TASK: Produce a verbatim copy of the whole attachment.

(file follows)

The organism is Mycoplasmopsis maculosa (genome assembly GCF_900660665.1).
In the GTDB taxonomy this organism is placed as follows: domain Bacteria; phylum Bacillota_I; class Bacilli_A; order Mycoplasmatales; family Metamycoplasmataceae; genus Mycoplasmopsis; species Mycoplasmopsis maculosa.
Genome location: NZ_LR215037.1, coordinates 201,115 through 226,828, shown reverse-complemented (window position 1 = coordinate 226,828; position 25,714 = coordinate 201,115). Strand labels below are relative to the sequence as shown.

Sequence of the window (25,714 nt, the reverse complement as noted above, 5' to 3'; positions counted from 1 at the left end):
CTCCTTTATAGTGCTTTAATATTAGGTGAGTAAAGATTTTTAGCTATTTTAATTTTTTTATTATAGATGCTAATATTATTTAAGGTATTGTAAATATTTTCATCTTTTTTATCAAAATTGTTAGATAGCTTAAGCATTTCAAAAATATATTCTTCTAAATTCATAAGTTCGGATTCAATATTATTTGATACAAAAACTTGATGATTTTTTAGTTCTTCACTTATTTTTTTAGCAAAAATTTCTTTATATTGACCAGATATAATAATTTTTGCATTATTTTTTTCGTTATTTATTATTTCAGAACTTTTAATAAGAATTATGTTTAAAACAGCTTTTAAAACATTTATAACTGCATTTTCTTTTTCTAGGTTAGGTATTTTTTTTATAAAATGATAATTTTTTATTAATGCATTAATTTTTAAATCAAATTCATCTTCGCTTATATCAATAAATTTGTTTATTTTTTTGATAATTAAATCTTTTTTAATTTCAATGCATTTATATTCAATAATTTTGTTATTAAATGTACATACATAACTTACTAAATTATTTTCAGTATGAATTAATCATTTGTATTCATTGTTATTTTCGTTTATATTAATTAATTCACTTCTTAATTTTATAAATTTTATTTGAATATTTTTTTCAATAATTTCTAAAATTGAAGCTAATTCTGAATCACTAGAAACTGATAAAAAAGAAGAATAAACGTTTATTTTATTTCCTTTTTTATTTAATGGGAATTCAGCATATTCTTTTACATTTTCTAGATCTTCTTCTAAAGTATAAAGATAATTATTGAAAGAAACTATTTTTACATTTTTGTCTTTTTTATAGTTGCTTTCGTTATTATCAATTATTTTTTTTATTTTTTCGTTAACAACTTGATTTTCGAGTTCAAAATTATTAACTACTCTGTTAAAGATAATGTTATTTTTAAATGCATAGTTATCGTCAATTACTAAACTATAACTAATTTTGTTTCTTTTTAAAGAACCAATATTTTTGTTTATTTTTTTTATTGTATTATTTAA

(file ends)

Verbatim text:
The organism is Mycoplasmopsis maculosa (genome assembly GCF_900660665.1).
In the GTDB taxonomy this organism is placed as follows: domain Bacteria; phylum Bacillota_I; class Bacilli_A; order Mycoplasmatales; family Metamycoplasmataceae; genus Mycoplasmopsis; species Mycoplasmopsis maculosa.
Genome location: NZ_LR215037.1, coordinates 201,115 through 226,828, shown reverse-complemented (window position 1 = coordinate 226,828; position 25,714 = coordinate 201,115). Strand labels below are relative to the sequence as shown.

Sequence of the window (25,714 nt, the reverse complement as noted above, 5' to 3'; positions counted from 1 at the left end):
CTCCTTTATAGTGCTTTAATATTAGGTGAGTAAAGATTTTTAGCTATTTTAATTTTTTTATTATAGATGCTAATATTATTTAAGGTATTGTAAATATTTTCATCTTTTTTATCAAAATTGTTAGATAGCTTAAGCATTTCAAAAATATATTCTTCTAAATTCATAAGTTCGGATTCAATATTATTTGATACAAAAACTTGATGATTTTTTAGTTCTTCACTTATTTTTTTAGCAAAAATTTCTTTATATTGACCAGATATAATAATTTTTGCATTATTTTTTTCGTTATTTATTATTTCAGAACTTTTAATAAGAATTATGTTTAAAACAGCTTTTAAAACATTTATAACTGCATTTTCTTTTTCTAGGTTAGGTATTTTTTTTATAAAATGATAATTTTTTATTAATGCATTAATTTTTAAATCAAATTCATCTTCGCTTATATCAATAAATTTGTTTATTTTTTTGATAATTAAATCTTTTTTAATTTCAATGCATTTATATTCAATAATTTTGTTATTAAATGTACATACATAACTTACTAAATTATTTTCAGTATGAATTAATCATTTGTATTCATTGTTATTTTCGTTTATATTAATTAATTCACTTCTTAATTTTATAAATTTTATTTGAATATTTTTTTCAATAATTTCTAAAATTGAAGCTAATTCTGAATCACTAGAAACTGATAAAAAAGAAGAATAAACGTTTATTTTATTTCCTTTTTTATTTAATGGGAATTCAGCATATTCTTTTACATTTTCTAGATCTTCTTCTAAAGTATAAAGATAATTATTGAAAGAAACTATTTTTACATTTTTGTCTTTTTTATAGTTGCTTTCGTTATTATCAATTATTTTTTTTATTTTTTCGTTAACAACTTGATTTTCGAGTTCAAAATTATTAACTACTCTGTTAAAGATAATGTTATTTTTAAATGCATAGTTATCGTCAATTACTAAACTATAACTAATTTTGTTTCTTTTTAAAGAACCAATATTTTTGTTTATTTTTTTTATTGTATTATTTAA